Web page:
Many of those convicted of blasphemy appear to have had no intention of causing offence. One of the most bizarre Egyptian cases involved two Coptic Christian boys, aged nine and ten, who spent fifteen days in juvenile detention after being accused of urinating on pages of the Qur’an. The boys, living in a mixed Muslim/Christian village were said to have been seen taking the pages behind a mosque where they committed the alleged offence. A neighbour told the Associated Press the boys were illiterate and could not have recognised the pages as coming from the Qur’an.
Aside from accidental blasphemers such as these, the law has also trapped a few unrepentant non-believers. In 2012, two Tunisian atheists, Jabeur Mejri and Ghazi Beji, were each sentenced to seven-and-a-half years in jail and fined 1,200 dinars (€570) after posting material on the internet that was deemed “liable to cause harm to public order or public morals”. The two friends, both in their late twenties, had written short books attacking Islam which they published themselves online. Their internet postings also included cartoons of the Prophet Muhammad.
The case against them was initiated not by the authorities but by a lawyer who said he considered insulting the Prophet to be a more serious crime than murder. The convictions brought protests from human rights organisations and after two years in jail Mejri received a presidential pardon. Beji, who had fled the country and been tried in his absence, was eventually granted asylum in Romania.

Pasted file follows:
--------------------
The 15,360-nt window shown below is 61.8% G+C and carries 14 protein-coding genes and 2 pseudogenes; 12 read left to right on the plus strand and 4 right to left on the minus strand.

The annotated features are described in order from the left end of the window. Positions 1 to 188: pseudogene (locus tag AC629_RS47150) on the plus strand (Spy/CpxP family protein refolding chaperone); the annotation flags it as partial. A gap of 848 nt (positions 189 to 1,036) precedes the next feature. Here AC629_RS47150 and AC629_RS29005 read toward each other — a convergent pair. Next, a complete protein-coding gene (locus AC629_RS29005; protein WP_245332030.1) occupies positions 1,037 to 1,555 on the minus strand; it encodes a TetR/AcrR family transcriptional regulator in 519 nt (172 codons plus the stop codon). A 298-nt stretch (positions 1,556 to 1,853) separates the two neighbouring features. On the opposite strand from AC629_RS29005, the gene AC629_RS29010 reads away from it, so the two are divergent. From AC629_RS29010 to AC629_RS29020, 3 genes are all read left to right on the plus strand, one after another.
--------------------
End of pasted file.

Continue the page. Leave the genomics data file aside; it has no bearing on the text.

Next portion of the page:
Alber Saber, an Egyptian atheist from a Coptic Christian family, also got into trouble for posting his thoughts about religion on the internet, and ended up in exile as a result. When his blogging activities came to the attention of Islamists a crowd surrounded his home and attempted to break down the door. His family and neighbours called the police who then arrested Saber and charged him with promoting “extremist thoughts with the intention of creating dissent or insulting an Abrahamic religion”. He was sentenced to three years in prison but after being released on bail pending an appeal he fled to Switzerland.
In the Palestinian town of Qalqilya, 25-year-old Waleed al-Husseini was also posting on the internet. He started a couple of blogs – one in Arabic called Nour al-Aql (“The Light of Reason”) and another in English called Proud Atheist. He also set up a satirical Facebook page where he pretended to be God.
Naively, perhaps, Husseini saw nothing particularly abnormal about this. He knew that plenty of famous Palestinian writers had also questioned religion in the past – among them Edward Said who was an openly-declared agnostic, plus the poet Mahmoud Darwish. But in 2010, while Husseini was sitting in a cafe playing cards, two members of the secret police arrested him on charges of insulting Muslims, defaming religions and inciting religious strife.